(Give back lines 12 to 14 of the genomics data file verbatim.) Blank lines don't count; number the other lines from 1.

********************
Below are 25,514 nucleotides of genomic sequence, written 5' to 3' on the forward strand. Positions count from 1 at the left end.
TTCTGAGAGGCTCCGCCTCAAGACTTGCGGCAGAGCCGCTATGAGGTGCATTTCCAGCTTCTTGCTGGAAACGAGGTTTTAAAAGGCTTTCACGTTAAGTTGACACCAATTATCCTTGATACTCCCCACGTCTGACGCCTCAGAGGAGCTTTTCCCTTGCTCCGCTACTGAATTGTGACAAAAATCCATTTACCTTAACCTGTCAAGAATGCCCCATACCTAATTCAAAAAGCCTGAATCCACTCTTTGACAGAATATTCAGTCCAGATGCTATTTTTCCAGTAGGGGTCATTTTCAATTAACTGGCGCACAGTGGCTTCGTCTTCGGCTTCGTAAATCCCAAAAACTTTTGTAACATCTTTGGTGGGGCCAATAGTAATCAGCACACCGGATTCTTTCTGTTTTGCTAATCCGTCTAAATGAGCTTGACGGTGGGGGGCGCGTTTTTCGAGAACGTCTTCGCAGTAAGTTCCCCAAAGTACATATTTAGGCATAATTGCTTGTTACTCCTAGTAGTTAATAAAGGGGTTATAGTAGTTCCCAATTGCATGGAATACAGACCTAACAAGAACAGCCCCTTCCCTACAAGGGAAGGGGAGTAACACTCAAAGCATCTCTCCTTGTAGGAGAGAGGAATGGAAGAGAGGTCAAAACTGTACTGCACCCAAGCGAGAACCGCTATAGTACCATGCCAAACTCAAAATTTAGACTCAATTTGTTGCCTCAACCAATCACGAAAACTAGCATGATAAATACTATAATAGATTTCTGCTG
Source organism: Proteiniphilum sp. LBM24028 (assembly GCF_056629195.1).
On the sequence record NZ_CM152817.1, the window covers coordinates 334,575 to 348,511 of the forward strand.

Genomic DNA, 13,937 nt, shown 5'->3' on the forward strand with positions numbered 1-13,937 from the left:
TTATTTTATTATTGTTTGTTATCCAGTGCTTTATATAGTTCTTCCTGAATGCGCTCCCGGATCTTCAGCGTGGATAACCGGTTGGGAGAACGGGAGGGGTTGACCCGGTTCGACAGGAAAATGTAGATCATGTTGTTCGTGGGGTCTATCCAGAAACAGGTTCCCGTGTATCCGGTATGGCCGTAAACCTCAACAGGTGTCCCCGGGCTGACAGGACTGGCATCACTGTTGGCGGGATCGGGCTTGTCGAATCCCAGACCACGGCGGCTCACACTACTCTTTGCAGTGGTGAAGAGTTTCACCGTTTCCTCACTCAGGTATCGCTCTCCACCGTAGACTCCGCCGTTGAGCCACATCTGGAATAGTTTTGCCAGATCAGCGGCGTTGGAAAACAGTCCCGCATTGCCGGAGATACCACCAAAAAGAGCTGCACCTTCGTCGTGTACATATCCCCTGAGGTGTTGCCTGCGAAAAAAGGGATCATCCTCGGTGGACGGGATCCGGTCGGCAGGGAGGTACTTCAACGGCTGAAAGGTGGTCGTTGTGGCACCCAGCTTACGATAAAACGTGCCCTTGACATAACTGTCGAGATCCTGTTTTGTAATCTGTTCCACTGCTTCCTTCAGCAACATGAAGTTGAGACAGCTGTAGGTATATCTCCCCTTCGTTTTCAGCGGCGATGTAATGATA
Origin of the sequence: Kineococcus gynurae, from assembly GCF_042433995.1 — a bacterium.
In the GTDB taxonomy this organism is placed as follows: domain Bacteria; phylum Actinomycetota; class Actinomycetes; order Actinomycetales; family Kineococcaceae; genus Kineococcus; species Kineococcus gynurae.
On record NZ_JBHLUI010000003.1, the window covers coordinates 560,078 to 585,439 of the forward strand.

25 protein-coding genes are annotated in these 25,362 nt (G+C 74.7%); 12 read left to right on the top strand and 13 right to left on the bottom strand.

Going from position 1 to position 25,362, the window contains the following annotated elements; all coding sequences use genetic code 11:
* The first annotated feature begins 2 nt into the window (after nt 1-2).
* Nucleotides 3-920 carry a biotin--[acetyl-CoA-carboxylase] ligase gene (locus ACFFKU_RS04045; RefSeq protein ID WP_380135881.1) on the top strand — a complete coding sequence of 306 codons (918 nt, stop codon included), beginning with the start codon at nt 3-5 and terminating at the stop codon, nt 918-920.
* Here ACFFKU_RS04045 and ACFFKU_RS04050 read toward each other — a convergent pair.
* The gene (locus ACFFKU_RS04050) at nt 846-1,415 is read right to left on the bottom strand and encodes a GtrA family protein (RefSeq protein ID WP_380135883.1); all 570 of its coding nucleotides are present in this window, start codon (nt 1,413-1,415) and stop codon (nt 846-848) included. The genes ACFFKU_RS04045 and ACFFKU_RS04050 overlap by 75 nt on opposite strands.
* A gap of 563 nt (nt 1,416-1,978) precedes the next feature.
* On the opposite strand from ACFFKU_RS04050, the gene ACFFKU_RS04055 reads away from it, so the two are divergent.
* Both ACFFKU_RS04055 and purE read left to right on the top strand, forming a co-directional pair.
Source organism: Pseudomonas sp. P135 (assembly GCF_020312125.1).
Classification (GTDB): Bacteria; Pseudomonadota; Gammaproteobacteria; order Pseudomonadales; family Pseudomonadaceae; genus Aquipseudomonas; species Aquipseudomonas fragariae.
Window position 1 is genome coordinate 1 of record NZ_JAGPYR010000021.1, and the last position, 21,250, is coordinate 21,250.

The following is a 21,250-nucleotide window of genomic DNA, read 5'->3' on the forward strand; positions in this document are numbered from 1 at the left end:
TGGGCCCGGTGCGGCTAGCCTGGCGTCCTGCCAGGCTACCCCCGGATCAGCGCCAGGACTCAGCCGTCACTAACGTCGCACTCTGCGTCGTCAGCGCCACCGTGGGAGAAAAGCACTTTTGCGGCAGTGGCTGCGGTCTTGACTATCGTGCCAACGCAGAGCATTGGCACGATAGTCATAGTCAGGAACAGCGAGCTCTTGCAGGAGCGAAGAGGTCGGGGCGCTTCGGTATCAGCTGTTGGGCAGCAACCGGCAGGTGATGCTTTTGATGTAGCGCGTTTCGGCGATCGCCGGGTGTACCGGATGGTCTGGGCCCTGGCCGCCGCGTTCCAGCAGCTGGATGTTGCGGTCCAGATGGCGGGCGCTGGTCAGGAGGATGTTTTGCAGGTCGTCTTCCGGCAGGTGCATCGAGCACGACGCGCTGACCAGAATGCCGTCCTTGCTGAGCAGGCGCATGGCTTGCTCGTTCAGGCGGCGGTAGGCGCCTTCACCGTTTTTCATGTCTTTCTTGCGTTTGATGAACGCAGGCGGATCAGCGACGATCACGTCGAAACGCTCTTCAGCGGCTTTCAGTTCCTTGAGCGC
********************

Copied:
* The first annotated feature begins 2 nt into the window (after nt 1-2).
* Nucleotides 3-920 carry a biotin--[acetyl-CoA-carboxylase] ligase gene (locus ACFFKU_RS04045; RefSeq protein ID WP_380135881.1) on the top strand — a complete coding sequence of 306 codons (918 nt, stop codon included), beginning with the start codon at nt 3-5 and terminating at the stop codon, nt 918-920.
* Here ACFFKU_RS04045 and ACFFKU_RS04050 read toward each other — a convergent pair.